The medical community’s revolt against lockdown
For a government which insists it is “following the science,” there is a striking reluctance to listen to the scientists
The government’s approach to Covid-19 is simple: suppress the virus through social restrictions until a vaccine is developed which can achieve mass immunity. Matt Hancock has repeatedly stated such, and if one were to avoid thinking too hard about the economic and social impact of repeatedly shutting down large sections of the country, or the historic difficulties in developing vaccines for coronaviruses, it might even sound sensible.
The widespread criticism the government is facing for this approach, including from its own backbenches, necessitates that it succeeds. There is nothing wrong with an unpopular approach, provided that it ultimately works. Indeed, the willingness to run against the grain can be a mark of true leadership. Not so here.
The justification thus far for the government’s extraordinarily heavy-handed approach has been that they are simply “following the science.” This, as though “the science” is some fixed and irreproachable prescription for how to live our lives and approach uncertainty. Yet this mantra is being tested, as high-profile figures in the scientific and medical community criticise the current approach to lockdown. The Great Barrington Declaration is a statement advocating for a radically different approach.
The Declaration argues for a concept of “Focused Protection.” The lockdown has widely been presented as a trade-off between the protection of lives versus the wider economy. The government has seemingly taken the approach that the economy should be sacrificed as a precautionary measure.
Life should carry on as per the old normal, steadily building up herd immunity
Of course, we cannot separate the two, and the broader impact on our population health as a result of such a severe and sustained lockdown is already emerging. As the Declaration states, “lower childhood vaccination rates, worsening cardiovascular disease outcomes, fewer cancer screenings and deteriorating mental health – leading to greater excess mortality in years to come, with the working class and younger members of society carrying the heaviest burden” are the emerging consequences.
Focused Protection posits that we can have our cake and eat it too. We understand well that the mortality associated with Covid-19 increases dramatically with advanced age and a high burden of comorbid conditions (the so-called “vulnerable populations”). In contrast, the chance of a young, fit person dying as a result of infection is negligible.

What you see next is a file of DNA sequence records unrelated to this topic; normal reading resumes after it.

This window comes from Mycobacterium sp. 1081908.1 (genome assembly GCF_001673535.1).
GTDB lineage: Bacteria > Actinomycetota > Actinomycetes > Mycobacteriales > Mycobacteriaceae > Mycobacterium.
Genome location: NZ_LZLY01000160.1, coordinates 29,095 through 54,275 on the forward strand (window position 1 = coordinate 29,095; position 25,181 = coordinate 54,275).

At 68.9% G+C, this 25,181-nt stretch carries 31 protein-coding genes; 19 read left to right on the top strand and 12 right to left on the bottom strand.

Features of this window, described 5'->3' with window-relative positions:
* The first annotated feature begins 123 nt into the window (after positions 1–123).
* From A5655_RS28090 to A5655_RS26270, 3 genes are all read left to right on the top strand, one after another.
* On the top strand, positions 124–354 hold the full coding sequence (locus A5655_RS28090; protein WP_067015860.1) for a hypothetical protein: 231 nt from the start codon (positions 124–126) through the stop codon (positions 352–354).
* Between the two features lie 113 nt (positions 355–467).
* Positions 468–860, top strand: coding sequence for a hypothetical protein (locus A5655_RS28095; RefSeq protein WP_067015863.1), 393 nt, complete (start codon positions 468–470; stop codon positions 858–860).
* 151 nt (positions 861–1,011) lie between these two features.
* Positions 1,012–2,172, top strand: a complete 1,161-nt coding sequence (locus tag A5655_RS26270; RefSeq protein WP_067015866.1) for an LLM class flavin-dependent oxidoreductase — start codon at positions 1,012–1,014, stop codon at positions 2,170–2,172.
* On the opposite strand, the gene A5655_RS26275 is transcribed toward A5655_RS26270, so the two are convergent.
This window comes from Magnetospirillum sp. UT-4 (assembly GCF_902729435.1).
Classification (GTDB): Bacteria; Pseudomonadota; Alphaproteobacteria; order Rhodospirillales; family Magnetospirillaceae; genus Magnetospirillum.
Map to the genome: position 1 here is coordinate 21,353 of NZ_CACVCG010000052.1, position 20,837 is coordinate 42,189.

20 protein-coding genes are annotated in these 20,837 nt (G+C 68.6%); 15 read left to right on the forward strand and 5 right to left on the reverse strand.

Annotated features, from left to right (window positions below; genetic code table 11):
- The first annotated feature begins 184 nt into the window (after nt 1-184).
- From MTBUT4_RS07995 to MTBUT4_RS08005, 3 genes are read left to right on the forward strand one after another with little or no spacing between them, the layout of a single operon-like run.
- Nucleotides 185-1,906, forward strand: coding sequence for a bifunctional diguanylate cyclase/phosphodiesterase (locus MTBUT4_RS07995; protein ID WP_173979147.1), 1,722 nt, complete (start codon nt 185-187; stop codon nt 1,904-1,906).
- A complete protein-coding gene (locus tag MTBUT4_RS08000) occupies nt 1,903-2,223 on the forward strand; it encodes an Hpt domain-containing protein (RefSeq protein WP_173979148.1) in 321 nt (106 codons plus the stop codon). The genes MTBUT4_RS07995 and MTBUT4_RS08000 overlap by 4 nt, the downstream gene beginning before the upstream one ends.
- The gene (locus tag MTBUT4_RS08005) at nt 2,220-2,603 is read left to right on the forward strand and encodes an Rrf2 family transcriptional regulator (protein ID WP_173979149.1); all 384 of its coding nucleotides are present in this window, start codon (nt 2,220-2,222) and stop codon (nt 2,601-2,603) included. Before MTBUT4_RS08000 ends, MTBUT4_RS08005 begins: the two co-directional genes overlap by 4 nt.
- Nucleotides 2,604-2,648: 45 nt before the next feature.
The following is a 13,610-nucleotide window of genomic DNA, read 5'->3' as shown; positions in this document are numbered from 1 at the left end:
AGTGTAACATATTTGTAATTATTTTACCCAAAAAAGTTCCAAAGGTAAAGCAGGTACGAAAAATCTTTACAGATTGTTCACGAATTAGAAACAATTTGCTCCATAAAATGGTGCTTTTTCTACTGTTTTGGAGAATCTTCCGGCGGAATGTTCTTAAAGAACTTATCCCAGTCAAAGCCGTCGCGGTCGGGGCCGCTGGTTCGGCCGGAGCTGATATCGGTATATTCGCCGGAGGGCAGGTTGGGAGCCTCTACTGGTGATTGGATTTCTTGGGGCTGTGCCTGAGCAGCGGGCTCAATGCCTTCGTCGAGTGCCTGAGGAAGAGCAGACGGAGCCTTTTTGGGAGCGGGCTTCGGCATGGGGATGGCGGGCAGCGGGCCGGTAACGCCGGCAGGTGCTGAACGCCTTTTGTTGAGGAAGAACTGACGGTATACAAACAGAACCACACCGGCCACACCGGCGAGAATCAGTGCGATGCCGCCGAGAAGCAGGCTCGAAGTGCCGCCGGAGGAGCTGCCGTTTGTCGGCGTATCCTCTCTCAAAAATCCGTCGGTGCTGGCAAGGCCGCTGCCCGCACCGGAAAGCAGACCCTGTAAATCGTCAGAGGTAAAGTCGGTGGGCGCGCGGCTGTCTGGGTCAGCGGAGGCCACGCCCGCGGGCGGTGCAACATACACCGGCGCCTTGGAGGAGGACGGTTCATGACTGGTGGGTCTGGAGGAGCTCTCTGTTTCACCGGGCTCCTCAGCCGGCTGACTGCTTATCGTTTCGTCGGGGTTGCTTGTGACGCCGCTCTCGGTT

By providing practical approaches (the Declaration lays out some examples which could be deployed in nursing homes) to protect these vulnerable populations, we can minimise deaths. For everyone else, for whom the risk of significant harm is minimal, life should carry on as per the old normal, accepting the risk of being infected and steadily building up herd immunity.
‘Following the science’ rings hollow if we refuse to follow the advice of the scientists
With time, if a sufficiently large proportion of the low-risk population becomes immune, the virus’ ability to spread reduces, and thus the high-risk population are protected as a by-product. Thus, we achieve three goals simultaneously: minimising the number of deaths as a result of Covid-19, allowing the economy to largely function as normal, and working towards a viable endgame of herd immunity which does not place all our eggs in the precarious basket of vaccine development.
The Declaration, originally authored and co-signed by leading academics, medical professionals and scientists across the globe, has since been signed by a further 4,794 medical and public health scientists, 9,035 medical practitioners, and 125,575 members of the general public at the time of writing. It has also started to gain traction with politicians, with the Steve Baker amongst the leading MPs advocating for it.
This attention has provoked rebuttal from ministers who are anxious to quickly shut down challenges to the legitimacy of lockdown. Health Minister Nadine Dorries tweeted:
Isolating older at risk (over 60s) looks good on paper, in reality it is not achievable. Infections are brought into care homes by care workers, into private homes by those who do their shopping or others with whom they live. Into hospitals by staff. No one can live in isolation … Over 60s have to eat, have their broken boiler fixed, see a Dr, talk to others. Loneliness and isolation also kills.
The implication seems to be that it’s a bit too much effort to protect vulnerable citizens with straightforward measures such as, for instance, providing functioning respirators instead of the flimsy and ineffective surgical masks which the government insists we all wear, and that it would really be easier if we just locked everyone down and the public dealt with it. This is not an especially convincing argument.
As the Westminster government ploughs ahead with the current approach to lockdown, and devolved administrations compete with each other to see who can come up with the most creative way to erode public morale and knacker the economy, the scientific and medical community is increasingly vocal in challenging the basis for lockdown. This is not to say that these scientists are right or wrong (although I believe them to be absolutely right here), but “following the science” rings hollow if we refuse to follow the advice of the scientists.
Enjoying The Critic online? It's even better in print
Try five issues of Britain’s newest magazine for £10Subscribe